“So as a season, we’ve had some great ups, but I think anytime you end the way we did today, you’re very disappointed.”
Those were the closing words of LSU head coach Johnny Jones in the press conference after Texas A&M annihilated the Tigers 71-38 in the semifinals of the SEC Tournament. As you might expect, there was a bit of understatement there.
Indeed, LSU has a little to be disappointed about. And Jones is undoubtedly feeling that more than anyone else. But let’s be clear: Saturday’s blowout is just the latest part of it, and perhaps the most salient. It should also make the case that the Tigers might not even belong in the NIT (it is a foregone conclusion that they have no business being in the NCAA Tournament).
So much was expected of the Tigers this season, and there was one primary reason for that – the presence of Ben Simmons. Getting Antonio Blakeney, who was a travel teammate of Simmons and also a big-time prospect out of high school in his own right, certainly helped, as did Brandon Sampson. But it was Simmons who brought this team instant relevance, and might have helped them land Blakeney as well.
They had other pieces as well, from NBA prospect Tim Quarterman to shooter Keith Hornsby, so this was not a one- or two-man show. Arizona transfer Craig Victor, eligible in December, also has talent. So when you see this team go 19-14, including a 7-6 mark against a soft non-conference schedule, there’s reason to be disappointed.
It’s all a big reminder that “potential” is a loaded word in athletics, and that sometimes we expect more than might be warranted.
Let’s acknowledge that LSU didn’t have this entire team all season as well, and that didn’t help. Hornsby missed 13 games due to injury, Victor wasn’t eligible until eight games in, and only three players got into all 33 games. Still, against the schedule they played and in an SEC that isn’t exactly overflowing with powerhouses, the Tigers should have been better.
LSU struggled defensively, allowing opponents to shoot over 45 percent on the season, which was dead last in the SEC, and allowed opponents to shoot over 35 percent from deep. The Tigers were also out-rebounded, minimizing their possession advantage from forcing nearly 14 turnovers per game. Those numbers got worse in SEC play, as opponents shot 47 percent from the field against them. They weren’t perfect offensively, either, shooting below 33 percent from long range. Hornsby’s injuries didn’t help, as he shot over 41 percent from behind the arc and was the only real threat from there. Blakeney shot 33.5 percent from deep.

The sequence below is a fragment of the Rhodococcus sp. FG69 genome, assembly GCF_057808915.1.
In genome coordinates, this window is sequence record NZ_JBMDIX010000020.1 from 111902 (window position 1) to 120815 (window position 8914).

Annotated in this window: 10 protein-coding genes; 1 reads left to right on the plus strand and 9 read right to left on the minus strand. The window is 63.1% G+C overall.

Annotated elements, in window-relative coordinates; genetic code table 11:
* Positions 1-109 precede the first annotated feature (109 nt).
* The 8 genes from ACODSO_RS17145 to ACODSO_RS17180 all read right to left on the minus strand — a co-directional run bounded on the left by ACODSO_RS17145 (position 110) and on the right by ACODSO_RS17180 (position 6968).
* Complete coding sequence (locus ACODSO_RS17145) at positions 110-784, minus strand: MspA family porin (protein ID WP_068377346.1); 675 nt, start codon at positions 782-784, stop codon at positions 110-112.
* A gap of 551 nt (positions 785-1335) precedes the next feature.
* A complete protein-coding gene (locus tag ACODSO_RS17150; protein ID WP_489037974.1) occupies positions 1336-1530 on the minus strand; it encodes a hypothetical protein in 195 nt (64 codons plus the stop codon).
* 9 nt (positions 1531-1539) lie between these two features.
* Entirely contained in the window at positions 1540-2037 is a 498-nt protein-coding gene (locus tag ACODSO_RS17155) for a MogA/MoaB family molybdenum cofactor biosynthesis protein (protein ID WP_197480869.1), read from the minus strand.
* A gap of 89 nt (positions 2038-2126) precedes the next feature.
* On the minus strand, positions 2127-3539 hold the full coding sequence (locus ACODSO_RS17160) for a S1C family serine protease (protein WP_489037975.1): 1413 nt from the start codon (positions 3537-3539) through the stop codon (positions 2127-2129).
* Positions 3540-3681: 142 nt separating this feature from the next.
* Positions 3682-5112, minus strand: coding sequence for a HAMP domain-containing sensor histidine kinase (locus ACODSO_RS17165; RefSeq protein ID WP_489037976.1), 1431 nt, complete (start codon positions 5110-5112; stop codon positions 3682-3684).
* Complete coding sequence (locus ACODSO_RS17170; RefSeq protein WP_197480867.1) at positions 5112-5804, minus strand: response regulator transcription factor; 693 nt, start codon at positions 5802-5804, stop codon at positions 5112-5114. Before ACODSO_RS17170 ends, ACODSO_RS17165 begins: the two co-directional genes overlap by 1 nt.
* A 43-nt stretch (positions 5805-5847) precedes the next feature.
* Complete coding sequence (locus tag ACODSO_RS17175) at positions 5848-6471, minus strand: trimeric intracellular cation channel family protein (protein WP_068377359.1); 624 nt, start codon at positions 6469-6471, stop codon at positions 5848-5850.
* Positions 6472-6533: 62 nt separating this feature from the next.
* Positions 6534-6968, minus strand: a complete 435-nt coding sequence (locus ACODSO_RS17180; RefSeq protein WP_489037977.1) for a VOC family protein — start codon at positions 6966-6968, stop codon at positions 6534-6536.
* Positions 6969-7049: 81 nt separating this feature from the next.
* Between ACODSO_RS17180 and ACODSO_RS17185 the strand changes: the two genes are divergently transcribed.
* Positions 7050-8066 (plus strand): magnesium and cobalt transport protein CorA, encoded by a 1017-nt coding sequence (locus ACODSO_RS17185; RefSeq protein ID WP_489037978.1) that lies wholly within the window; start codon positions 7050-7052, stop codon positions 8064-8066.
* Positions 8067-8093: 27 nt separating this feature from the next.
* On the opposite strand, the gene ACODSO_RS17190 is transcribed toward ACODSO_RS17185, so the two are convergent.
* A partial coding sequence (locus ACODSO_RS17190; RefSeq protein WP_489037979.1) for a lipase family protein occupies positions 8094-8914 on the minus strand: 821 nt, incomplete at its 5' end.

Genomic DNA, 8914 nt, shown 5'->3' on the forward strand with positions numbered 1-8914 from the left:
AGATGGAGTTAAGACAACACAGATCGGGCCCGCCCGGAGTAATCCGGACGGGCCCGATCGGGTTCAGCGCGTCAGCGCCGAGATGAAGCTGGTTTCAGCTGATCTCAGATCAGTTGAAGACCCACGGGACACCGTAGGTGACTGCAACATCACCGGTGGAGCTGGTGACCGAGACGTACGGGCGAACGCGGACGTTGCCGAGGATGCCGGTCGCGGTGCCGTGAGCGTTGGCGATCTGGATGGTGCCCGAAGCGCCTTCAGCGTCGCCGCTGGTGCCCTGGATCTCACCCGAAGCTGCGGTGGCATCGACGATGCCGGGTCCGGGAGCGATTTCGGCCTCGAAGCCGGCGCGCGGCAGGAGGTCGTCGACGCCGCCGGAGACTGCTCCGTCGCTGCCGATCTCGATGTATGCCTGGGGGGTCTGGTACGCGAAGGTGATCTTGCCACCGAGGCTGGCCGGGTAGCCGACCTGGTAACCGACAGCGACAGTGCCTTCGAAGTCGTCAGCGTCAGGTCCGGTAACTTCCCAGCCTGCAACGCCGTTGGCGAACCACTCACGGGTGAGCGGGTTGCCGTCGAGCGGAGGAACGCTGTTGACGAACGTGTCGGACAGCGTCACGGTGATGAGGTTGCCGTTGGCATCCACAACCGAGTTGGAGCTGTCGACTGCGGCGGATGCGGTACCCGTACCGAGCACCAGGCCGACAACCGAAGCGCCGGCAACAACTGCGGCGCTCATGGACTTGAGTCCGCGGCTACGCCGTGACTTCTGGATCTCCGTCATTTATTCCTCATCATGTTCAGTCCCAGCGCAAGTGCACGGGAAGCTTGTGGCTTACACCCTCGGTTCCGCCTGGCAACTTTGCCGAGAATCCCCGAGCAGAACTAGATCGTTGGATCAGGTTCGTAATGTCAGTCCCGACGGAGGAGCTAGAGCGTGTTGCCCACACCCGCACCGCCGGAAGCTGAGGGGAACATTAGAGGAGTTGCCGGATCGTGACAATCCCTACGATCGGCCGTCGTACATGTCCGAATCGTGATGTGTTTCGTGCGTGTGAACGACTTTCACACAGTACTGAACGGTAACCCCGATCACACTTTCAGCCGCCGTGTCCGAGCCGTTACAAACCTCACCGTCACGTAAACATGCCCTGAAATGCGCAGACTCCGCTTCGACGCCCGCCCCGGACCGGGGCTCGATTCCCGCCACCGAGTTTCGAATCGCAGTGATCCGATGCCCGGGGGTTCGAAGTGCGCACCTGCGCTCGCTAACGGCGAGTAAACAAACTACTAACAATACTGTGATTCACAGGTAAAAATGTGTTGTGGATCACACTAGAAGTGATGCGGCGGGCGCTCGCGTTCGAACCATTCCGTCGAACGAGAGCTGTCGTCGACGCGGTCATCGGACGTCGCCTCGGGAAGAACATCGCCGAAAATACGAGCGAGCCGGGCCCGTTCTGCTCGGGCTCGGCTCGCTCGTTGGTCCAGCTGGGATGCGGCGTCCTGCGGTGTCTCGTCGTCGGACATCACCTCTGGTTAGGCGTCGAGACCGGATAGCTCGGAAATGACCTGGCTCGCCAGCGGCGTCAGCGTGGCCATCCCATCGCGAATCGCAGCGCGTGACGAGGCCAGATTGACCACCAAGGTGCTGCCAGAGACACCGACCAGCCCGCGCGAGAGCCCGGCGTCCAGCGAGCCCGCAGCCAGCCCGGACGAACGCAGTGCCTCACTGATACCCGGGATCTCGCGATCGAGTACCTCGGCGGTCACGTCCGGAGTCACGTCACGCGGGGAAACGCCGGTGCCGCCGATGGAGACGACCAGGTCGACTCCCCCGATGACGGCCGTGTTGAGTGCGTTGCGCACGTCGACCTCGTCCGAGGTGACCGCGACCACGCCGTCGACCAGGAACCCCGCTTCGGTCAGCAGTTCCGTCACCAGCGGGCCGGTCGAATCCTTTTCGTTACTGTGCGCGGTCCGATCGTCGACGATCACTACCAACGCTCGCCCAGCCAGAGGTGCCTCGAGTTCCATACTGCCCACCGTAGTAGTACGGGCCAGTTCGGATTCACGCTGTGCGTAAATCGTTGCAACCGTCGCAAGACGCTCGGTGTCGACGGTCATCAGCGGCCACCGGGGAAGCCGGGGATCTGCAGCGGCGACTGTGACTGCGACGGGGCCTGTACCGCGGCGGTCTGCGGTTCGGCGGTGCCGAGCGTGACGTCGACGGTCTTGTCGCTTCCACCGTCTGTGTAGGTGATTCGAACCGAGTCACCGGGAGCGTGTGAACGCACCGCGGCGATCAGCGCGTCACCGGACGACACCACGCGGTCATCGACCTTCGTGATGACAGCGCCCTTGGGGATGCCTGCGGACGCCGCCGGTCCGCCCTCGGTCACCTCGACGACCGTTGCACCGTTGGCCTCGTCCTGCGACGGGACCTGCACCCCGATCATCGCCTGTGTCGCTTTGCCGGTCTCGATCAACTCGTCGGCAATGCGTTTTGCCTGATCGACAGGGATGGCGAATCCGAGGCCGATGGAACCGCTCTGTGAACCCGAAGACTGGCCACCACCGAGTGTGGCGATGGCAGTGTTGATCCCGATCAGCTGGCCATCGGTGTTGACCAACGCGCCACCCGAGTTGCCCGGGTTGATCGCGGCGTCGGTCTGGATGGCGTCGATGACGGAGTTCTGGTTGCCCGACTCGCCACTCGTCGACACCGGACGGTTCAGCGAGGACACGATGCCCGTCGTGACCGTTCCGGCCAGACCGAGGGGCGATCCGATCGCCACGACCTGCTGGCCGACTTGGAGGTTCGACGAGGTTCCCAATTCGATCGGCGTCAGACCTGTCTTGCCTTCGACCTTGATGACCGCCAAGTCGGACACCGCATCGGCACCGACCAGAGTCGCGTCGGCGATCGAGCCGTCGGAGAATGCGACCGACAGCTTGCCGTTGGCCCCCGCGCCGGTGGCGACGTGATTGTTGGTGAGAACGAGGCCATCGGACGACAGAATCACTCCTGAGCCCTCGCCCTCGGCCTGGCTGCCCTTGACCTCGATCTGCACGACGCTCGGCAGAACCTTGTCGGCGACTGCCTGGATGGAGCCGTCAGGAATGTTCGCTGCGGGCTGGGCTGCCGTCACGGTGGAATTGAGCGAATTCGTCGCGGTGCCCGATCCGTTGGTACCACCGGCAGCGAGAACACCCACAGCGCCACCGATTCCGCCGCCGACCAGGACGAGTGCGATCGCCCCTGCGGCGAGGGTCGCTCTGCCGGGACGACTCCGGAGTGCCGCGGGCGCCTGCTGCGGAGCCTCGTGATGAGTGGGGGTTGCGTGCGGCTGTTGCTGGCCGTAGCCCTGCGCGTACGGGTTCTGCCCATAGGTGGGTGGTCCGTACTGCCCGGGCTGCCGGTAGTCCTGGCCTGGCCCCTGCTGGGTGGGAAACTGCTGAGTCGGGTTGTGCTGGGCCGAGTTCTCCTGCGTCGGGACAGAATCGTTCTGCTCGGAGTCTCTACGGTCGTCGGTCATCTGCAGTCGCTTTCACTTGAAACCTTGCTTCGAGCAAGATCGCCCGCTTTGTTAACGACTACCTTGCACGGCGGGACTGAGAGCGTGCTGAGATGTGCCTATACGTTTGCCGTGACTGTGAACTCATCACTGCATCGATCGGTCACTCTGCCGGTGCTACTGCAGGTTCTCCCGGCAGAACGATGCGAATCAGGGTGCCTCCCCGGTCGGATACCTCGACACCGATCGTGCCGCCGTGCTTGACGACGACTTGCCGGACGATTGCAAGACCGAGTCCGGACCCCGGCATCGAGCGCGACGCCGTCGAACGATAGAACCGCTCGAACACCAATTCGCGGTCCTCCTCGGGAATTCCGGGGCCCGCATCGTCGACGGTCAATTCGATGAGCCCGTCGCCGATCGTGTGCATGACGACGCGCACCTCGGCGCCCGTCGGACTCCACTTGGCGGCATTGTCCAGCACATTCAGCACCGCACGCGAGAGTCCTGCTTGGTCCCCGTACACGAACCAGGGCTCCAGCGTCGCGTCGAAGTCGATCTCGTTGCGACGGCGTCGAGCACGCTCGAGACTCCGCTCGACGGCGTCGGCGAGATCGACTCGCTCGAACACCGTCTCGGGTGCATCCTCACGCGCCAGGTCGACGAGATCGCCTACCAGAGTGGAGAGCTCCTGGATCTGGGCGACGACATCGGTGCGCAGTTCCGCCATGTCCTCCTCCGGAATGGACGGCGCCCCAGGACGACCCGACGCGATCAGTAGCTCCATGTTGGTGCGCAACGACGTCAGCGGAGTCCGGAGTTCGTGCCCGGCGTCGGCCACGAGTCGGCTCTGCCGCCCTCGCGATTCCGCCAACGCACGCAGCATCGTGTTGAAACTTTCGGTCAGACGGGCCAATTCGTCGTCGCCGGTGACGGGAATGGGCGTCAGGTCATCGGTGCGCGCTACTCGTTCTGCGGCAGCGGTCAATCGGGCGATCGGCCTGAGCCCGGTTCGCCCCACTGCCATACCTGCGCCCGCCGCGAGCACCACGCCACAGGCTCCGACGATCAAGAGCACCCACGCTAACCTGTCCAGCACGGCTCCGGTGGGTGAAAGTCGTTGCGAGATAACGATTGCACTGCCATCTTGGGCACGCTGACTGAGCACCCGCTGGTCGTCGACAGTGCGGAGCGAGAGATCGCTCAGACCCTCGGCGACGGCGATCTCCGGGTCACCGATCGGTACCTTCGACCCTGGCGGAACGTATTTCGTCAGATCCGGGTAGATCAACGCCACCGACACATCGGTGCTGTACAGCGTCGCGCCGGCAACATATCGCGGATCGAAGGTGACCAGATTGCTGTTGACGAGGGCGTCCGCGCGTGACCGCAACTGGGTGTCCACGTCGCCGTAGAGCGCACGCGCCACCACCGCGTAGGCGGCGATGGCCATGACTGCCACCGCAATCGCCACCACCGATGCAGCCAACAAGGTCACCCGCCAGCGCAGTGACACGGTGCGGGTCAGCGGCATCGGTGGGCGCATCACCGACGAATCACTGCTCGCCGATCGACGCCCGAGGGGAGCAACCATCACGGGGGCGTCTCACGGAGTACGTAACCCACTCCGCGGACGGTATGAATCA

Reports of bad chemistry came late in the season, a sign that not all was well with the team. That also makes Saturday’s showing less surprising, and also brings attention back to Jones. One wonders if his seat hasn’t gotten hot, months after it looked like that was unthinkable. Getting a player like Simmons usually helps a coach, but this end result, not so much.
Jones has won 80 games in four years as head coach at the school, winning at least 19 games each year. The Tigers have won 11 SEC games each of the past two seasons after winning nine in each of his first two. Last season will go down as the only NCAA Tournament appearance in this stretch. There has been basically no talk of him losing his job, but you wonder if this makes his seat a bit hotter entering next season.
LSU certainly did have some big moments. They had enough to be a tease, but not enough to be an NCAA Tournament, or even NIT, team. They beat Kentucky in January and Texas A&M in February, although both came at home. However, they didn’t have enough of them, especially with lows like going 0-for-2 in Brooklyn in the Legends Classic (including an overtime loss to NC State), losses at College of Charleston and Houston, as well as a home loss to Wake Forest and double-digit losses at Tennessee and Arkansas. Then there was the thud that their SEC Tournament run ended with on Saturday.
That would form much of the disappointment Jones talked about.